Generally speaking the upper non-galvanised steel panels have performed very well. They have stood the test of time for almost 60 years, enduring everything that the UK weather has thrown at them. These panels were originally coated with with a red oxide or grey primer which can still be seen when viewing the rear of the panels from inside the loft. Regular painting by council services before the introduction of right to buy scheme has also played a significant part in prolonging this protection.

As many BISF homes are now privately owned, their ongoing maintenance falls onto the shoulders of residents. Some residents achieve this very well but others due to a variety of limiting  factors simply do not.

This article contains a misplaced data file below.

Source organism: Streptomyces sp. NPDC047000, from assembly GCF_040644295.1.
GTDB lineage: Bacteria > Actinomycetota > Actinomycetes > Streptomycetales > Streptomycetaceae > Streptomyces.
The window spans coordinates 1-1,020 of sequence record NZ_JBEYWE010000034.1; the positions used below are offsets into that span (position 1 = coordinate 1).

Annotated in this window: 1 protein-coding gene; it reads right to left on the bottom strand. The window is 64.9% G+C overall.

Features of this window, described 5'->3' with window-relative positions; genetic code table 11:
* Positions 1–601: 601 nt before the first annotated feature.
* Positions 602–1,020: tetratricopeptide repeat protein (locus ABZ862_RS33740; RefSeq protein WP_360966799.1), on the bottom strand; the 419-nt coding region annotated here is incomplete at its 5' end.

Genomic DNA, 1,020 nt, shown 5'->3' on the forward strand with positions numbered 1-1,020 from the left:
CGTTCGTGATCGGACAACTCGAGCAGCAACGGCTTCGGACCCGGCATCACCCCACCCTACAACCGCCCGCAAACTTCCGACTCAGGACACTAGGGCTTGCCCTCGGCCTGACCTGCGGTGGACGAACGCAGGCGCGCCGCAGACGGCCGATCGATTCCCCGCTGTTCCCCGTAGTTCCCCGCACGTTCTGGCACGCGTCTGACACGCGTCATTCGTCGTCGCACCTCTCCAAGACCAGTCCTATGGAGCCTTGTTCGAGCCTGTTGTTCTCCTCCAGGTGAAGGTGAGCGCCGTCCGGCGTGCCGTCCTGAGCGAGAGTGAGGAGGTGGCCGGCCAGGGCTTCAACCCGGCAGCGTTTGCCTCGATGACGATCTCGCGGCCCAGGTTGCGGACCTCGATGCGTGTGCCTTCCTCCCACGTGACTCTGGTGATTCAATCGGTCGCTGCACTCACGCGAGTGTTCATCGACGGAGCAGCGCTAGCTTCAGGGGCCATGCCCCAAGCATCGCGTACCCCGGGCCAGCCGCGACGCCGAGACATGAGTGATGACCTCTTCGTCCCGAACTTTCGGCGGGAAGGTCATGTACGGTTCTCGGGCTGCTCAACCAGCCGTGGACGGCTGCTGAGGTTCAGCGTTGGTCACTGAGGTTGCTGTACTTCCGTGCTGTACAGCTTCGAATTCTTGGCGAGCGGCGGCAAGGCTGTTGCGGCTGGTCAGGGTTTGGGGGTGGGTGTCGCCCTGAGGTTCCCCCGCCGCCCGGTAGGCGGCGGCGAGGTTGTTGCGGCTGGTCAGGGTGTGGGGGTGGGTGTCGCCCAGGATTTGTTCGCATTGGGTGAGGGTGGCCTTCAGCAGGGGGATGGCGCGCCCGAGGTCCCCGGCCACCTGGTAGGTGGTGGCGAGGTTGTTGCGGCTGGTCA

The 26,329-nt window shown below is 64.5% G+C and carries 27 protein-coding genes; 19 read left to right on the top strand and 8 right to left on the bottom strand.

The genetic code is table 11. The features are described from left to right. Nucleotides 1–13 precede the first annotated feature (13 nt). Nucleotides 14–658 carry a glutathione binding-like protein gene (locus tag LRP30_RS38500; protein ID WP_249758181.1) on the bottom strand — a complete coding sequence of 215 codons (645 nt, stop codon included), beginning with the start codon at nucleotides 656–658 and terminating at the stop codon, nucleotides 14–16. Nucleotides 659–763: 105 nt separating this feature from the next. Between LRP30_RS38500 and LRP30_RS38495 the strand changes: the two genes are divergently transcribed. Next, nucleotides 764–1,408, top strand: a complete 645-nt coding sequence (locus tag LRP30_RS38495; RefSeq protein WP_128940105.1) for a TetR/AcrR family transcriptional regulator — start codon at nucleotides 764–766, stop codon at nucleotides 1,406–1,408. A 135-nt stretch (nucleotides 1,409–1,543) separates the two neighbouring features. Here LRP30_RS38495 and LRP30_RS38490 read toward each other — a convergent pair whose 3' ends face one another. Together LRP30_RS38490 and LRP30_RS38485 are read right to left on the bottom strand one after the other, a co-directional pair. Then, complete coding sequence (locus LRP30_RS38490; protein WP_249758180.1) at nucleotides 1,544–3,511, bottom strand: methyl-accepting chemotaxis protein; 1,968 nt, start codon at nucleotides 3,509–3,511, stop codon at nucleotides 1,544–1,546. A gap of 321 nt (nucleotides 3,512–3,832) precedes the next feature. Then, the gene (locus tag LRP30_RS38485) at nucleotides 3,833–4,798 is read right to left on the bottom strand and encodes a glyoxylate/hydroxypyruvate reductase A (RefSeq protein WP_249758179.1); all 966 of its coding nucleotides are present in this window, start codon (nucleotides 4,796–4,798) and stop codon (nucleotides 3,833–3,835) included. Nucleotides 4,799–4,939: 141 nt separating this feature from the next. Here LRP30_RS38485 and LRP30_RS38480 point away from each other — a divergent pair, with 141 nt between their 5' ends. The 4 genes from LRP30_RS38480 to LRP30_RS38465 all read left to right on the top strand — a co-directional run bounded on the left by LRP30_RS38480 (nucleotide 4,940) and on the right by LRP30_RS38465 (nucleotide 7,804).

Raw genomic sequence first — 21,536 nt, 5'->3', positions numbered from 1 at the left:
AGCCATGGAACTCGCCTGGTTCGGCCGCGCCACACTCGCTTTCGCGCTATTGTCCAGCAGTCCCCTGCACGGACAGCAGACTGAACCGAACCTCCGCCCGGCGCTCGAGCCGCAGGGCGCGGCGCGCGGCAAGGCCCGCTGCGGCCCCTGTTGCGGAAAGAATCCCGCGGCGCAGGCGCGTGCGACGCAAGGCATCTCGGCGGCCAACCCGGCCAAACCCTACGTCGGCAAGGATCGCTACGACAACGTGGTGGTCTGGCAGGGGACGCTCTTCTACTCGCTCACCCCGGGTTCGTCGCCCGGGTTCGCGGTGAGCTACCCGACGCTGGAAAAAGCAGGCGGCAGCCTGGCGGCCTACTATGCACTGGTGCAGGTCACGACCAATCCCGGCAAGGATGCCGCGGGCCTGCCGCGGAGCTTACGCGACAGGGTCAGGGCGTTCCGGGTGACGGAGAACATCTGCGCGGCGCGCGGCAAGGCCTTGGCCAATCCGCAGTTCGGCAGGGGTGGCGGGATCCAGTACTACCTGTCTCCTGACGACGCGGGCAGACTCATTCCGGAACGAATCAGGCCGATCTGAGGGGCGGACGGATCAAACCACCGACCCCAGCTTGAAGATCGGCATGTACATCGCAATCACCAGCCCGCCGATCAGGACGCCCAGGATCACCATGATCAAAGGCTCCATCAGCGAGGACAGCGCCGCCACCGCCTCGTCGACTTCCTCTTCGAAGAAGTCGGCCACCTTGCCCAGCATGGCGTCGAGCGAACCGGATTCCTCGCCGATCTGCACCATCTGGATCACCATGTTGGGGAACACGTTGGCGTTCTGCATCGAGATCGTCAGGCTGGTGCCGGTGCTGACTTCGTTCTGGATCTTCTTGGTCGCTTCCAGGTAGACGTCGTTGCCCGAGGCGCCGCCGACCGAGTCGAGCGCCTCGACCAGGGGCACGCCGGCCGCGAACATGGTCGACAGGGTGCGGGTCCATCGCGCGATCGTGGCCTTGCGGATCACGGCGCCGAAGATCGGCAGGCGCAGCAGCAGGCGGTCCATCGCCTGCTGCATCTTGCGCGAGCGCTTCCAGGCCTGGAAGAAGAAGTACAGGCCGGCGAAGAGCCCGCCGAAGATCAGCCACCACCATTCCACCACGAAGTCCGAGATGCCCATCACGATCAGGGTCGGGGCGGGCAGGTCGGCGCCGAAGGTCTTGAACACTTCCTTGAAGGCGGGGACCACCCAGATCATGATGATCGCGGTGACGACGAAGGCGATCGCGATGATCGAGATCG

The Lack of maintenance may sometimes only result in the odd unsightly rust spot or flaking paintwork which may not be serious. On other occasions the investigation of a small rust spot may lead to the discovery of a larger area of underlying corrosion that must be treated.

The fascia, soffits and barge board plates of a BISF house are generally made of steel and require particular care due to the use of a thinner grade of steel.

Particular attention should be applied to the roof line at each corner of the property for signs of corrosion.

Rain gutters should be regularly checked to ensure they are not blocked or broken.

Failure to inspect these areas can lead to the rapid spread of corrosion and disintegration of the surface. This in turn can allow substantial amounts of water, pests and potentially dangerous vermin to enter the property.